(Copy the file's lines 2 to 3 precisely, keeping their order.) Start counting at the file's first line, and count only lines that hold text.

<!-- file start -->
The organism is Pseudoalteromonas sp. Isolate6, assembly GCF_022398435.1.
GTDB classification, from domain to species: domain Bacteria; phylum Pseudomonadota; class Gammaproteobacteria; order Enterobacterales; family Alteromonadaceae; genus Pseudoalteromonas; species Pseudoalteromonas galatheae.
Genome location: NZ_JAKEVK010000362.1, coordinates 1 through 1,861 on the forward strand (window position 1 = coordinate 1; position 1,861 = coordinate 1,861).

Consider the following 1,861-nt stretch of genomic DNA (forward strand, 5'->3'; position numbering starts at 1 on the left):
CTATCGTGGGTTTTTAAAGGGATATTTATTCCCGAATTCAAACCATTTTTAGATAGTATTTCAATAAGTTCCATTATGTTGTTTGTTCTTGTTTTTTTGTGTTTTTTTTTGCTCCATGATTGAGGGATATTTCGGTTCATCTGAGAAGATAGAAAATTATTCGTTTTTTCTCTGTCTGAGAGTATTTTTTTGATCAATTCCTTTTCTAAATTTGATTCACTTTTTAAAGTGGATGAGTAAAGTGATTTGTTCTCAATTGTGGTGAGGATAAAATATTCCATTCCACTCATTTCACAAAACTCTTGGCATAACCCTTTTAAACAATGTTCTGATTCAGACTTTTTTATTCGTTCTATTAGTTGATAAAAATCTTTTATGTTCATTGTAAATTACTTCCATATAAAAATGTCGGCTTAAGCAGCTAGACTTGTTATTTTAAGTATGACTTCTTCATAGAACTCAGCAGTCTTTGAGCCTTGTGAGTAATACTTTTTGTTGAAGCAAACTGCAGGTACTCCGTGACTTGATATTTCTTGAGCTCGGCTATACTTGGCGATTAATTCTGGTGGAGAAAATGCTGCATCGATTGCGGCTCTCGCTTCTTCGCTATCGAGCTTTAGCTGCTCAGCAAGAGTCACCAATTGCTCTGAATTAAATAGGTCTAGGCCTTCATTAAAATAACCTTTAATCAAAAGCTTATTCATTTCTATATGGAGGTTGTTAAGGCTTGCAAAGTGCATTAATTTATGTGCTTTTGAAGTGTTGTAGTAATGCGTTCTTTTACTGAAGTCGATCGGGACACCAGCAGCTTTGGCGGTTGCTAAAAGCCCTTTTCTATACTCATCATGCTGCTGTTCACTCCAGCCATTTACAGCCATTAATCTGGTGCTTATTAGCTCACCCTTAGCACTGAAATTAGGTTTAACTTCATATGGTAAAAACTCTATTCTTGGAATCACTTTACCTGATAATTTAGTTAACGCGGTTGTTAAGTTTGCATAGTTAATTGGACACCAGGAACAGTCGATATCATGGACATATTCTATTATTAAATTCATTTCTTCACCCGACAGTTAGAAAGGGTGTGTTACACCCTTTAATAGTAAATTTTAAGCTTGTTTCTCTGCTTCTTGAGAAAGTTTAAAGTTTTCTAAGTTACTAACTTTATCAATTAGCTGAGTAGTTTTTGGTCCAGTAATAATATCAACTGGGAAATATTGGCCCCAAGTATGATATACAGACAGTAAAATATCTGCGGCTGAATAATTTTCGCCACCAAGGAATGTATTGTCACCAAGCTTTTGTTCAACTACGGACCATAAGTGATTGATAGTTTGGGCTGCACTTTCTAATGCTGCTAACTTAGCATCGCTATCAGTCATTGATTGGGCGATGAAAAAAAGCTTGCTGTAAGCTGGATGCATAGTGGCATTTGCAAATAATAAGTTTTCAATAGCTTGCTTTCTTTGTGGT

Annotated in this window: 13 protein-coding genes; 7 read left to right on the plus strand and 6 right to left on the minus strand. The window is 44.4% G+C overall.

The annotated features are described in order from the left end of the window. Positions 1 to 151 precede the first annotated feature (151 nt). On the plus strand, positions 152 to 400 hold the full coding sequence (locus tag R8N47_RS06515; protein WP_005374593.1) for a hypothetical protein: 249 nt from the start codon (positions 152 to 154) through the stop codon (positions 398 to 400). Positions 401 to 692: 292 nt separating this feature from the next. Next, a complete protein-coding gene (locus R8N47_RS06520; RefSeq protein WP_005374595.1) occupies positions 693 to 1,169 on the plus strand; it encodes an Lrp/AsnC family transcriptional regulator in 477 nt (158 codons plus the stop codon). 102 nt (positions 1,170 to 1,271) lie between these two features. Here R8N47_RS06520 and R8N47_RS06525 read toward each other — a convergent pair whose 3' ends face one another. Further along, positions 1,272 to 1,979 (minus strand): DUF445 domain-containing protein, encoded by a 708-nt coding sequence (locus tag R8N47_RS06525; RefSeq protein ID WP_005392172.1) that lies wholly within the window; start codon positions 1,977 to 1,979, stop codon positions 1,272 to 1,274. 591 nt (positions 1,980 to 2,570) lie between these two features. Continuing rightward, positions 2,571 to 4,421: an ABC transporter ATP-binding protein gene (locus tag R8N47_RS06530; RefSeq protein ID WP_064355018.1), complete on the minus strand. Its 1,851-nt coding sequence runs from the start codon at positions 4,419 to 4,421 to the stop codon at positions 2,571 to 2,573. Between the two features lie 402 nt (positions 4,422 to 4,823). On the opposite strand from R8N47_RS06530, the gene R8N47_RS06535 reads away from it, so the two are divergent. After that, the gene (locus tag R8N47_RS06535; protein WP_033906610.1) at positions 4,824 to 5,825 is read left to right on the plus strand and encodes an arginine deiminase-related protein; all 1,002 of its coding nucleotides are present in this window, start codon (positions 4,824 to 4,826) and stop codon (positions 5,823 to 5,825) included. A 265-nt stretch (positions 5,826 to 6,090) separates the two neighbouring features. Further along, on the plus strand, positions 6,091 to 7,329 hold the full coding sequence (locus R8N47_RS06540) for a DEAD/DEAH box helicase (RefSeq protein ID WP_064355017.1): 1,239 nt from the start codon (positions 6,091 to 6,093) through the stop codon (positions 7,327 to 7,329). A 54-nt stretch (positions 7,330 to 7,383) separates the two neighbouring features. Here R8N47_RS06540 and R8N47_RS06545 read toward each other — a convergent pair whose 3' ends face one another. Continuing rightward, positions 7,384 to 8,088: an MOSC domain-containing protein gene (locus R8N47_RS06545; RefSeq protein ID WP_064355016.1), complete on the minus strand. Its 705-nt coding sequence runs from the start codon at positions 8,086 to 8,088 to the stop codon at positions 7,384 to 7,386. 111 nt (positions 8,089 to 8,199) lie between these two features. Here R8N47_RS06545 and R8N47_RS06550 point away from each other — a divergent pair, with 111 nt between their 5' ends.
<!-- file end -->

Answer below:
GTDB classification, from domain to species: domain Bacteria; phylum Pseudomonadota; class Gammaproteobacteria; order Enterobacterales; family Alteromonadaceae; genus Pseudoalteromonas; species Pseudoalteromonas galatheae.
Genome location: NZ_JAKEVK010000362.1, coordinates 1 through 1,861 on the forward strand (window position 1 = coordinate 1; position 1,861 = coordinate 1,861).